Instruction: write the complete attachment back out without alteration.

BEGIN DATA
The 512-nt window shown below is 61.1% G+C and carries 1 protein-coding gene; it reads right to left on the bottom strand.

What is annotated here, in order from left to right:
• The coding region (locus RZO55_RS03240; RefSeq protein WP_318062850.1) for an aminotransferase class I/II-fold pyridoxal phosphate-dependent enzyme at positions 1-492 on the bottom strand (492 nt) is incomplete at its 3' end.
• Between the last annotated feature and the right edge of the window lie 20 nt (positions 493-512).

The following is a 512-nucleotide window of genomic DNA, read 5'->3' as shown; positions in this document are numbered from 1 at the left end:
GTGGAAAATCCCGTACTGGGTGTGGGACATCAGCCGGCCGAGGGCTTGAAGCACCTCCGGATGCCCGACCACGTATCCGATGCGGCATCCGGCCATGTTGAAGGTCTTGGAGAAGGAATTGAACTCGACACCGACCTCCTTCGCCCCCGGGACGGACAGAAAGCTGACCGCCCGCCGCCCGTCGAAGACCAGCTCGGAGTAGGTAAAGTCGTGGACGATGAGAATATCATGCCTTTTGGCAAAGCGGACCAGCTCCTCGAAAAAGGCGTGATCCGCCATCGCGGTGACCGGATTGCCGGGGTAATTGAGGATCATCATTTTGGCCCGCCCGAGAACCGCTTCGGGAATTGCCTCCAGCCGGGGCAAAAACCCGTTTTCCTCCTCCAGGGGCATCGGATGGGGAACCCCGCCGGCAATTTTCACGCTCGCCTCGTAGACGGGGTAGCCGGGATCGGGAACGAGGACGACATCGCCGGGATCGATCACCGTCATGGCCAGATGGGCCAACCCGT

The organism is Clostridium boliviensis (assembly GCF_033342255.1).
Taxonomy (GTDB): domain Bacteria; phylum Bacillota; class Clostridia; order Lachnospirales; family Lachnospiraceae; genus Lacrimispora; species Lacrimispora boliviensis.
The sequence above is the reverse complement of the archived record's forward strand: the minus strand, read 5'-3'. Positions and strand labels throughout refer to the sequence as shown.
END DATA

The 512-nt window shown below is 61.1% G+C and carries 1 protein-coding gene; it reads right to left on the bottom strand.

What is annotated here, in order from left to right:
• The coding region (locus RZO55_RS03240; RefSeq protein WP_318062850.1) for an aminotransferase class I/II-fold pyridoxal phosphate-dependent enzyme at positions 1-492 on the bottom strand (492 nt) is incomplete at its 3' end.
• Between the last annotated feature and the right edge of the window lie 20 nt (positions 493-512).

The following is a 512-nucleotide window of genomic DNA, read 5'->3' as shown; positions in this document are numbered from 1 at the left end:
GTGGAAAATCCCGTACTGGGTGTGGGACATCAGCCGGCCGAGGGCTTGAAGCACCTCCGGATGCCCGACCACGTATCCGATGCGGCATCCGGCCATGTTGAAGGTCTTGGAGAAGGAATTGAACTCGACACCGACCTCCTTCGCCCCCGGGACGGACAGAAAGCTGACCGCCCGCCGCCCGTCGAAGACCAGCTCGGAGTAGGTAAAGTCGTGGACGATGAGAATATCATGCCTTTTGGCAAAGCGGACCAGCTCCTCGAAAAAGGCGTGATCCGCCATCGCGGTGACCGGATTGCCGGGGTAATTGAGGATCATCATTTTGGCCCGCCCGAGAACCGCTTCGGGAATTGCCTCCAGCCGGGGCAAAAACCCGTTTTCCTCCTCCAGGGGCATCGGATGGGGAACCCCGCCGGCAATTTTCACGCTCGCCTCGTAGACGGGGTAGCCGGGATCGGGAACGAGGACGACATCGCCGGGATCGATCACCGTCATGGCCAGATGGGCCAACCCGT

The organism is Clostridium boliviensis (assembly GCF_033342255.1).
Taxonomy (GTDB): domain Bacteria; phylum Bacillota; class Clostridia; order Lachnospirales; family Lachnospiraceae; genus Lacrimispora; species Lacrimispora boliviensis.
The sequence above is the reverse complement of the archived record's forward strand: the minus strand, read 5'-3'. Positions and strand labels throughout refer to the sequence as shown.